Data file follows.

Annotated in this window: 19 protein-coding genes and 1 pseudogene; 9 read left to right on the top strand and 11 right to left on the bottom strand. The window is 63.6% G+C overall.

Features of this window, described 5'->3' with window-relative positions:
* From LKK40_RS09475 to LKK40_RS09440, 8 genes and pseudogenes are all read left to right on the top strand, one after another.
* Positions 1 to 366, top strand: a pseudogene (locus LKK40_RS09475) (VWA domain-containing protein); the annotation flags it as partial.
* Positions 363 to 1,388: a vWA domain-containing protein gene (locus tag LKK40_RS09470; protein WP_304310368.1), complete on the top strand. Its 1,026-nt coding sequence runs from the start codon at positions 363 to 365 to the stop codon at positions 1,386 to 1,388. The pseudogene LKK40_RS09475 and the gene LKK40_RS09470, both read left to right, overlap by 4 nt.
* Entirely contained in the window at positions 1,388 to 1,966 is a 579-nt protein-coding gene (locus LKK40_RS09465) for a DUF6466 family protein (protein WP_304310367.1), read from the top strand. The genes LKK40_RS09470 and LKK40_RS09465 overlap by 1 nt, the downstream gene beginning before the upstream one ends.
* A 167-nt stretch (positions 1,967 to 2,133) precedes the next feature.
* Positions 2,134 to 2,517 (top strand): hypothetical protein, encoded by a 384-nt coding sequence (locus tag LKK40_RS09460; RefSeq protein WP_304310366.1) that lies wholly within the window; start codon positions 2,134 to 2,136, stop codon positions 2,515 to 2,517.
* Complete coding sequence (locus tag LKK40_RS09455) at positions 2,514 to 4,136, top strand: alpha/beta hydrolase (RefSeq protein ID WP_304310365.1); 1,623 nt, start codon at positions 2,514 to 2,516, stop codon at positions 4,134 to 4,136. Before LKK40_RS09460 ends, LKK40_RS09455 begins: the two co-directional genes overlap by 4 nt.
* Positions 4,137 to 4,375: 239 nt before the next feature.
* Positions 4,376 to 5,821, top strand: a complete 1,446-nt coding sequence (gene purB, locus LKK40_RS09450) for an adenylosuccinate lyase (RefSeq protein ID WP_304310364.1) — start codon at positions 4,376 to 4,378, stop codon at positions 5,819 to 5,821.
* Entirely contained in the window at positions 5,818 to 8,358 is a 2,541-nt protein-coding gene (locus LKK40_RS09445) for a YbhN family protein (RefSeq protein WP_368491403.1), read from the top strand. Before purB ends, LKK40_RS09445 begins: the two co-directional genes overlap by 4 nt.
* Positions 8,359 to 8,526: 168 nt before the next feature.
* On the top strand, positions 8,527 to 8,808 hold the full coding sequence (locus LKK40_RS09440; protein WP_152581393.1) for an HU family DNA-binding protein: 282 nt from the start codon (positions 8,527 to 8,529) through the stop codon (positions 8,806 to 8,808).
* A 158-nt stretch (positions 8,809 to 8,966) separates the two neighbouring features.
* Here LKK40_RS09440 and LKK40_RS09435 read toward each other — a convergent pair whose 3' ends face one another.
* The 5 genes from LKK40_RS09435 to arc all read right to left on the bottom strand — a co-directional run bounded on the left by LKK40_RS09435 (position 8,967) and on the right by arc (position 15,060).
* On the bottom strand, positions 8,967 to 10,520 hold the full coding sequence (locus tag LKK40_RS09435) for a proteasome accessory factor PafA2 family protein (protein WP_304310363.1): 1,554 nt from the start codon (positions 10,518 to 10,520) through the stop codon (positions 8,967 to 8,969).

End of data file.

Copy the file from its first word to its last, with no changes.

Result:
Annotated in this window: 19 protein-coding genes and 1 pseudogene; 9 read left to right on the top strand and 11 right to left on the bottom strand. The window is 63.6% G+C overall.

Features of this window, described 5'->3' with window-relative positions:
* From LKK40_RS09475 to LKK40_RS09440, 8 genes and pseudogenes are all read left to right on the top strand, one after another.
* Positions 1 to 366, top strand: a pseudogene (locus LKK40_RS09475) (VWA domain-containing protein); the annotation flags it as partial.
* Positions 363 to 1,388: a vWA domain-containing protein gene (locus tag LKK40_RS09470; protein WP_304310368.1), complete on the top strand. Its 1,026-nt coding sequence runs from the start codon at positions 363 to 365 to the stop codon at positions 1,386 to 1,388. The pseudogene LKK40_RS09475 and the gene LKK40_RS09470, both read left to right, overlap by 4 nt.
* Entirely contained in the window at positions 1,388 to 1,966 is a 579-nt protein-coding gene (locus LKK40_RS09465) for a DUF6466 family protein (protein WP_304310367.1), read from the top strand. The genes LKK40_RS09470 and LKK40_RS09465 overlap by 1 nt, the downstream gene beginning before the upstream one ends.
* A 167-nt stretch (positions 1,967 to 2,133) precedes the next feature.
* Positions 2,134 to 2,517 (top strand): hypothetical protein, encoded by a 384-nt coding sequence (locus tag LKK40_RS09460; RefSeq protein WP_304310366.1) that lies wholly within the window; start codon positions 2,134 to 2,136, stop codon positions 2,515 to 2,517.
* Complete coding sequence (locus tag LKK40_RS09455) at positions 2,514 to 4,136, top strand: alpha/beta hydrolase (RefSeq protein ID WP_304310365.1); 1,623 nt, start codon at positions 2,514 to 2,516, stop codon at positions 4,134 to 4,136. Before LKK40_RS09460 ends, LKK40_RS09455 begins: the two co-directional genes overlap by 4 nt.
* Positions 4,137 to 4,375: 239 nt before the next feature.
* Positions 4,376 to 5,821, top strand: a complete 1,446-nt coding sequence (gene purB, locus LKK40_RS09450) for an adenylosuccinate lyase (RefSeq protein ID WP_304310364.1) — start codon at positions 4,376 to 4,378, stop codon at positions 5,819 to 5,821.
* Entirely contained in the window at positions 5,818 to 8,358 is a 2,541-nt protein-coding gene (locus LKK40_RS09445) for a YbhN family protein (RefSeq protein WP_368491403.1), read from the top strand. Before purB ends, LKK40_RS09445 begins: the two co-directional genes overlap by 4 nt.
* Positions 8,359 to 8,526: 168 nt before the next feature.
* On the top strand, positions 8,527 to 8,808 hold the full coding sequence (locus LKK40_RS09440; protein WP_152581393.1) for an HU family DNA-binding protein: 282 nt from the start codon (positions 8,527 to 8,529) through the stop codon (positions 8,806 to 8,808).
* A 158-nt stretch (positions 8,809 to 8,966) separates the two neighbouring features.
* Here LKK40_RS09440 and LKK40_RS09435 read toward each other — a convergent pair whose 3' ends face one another.
* The 5 genes from LKK40_RS09435 to arc all read right to left on the bottom strand — a co-directional run bounded on the left by LKK40_RS09435 (position 8,967) and on the right by arc (position 15,060).
* On the bottom strand, positions 8,967 to 10,520 hold the full coding sequence (locus tag LKK40_RS09435) for a proteasome accessory factor PafA2 family protein (protein WP_304310363.1): 1,554 nt from the start codon (positions 10,518 to 10,520) through the stop codon (positions 8,967 to 8,969).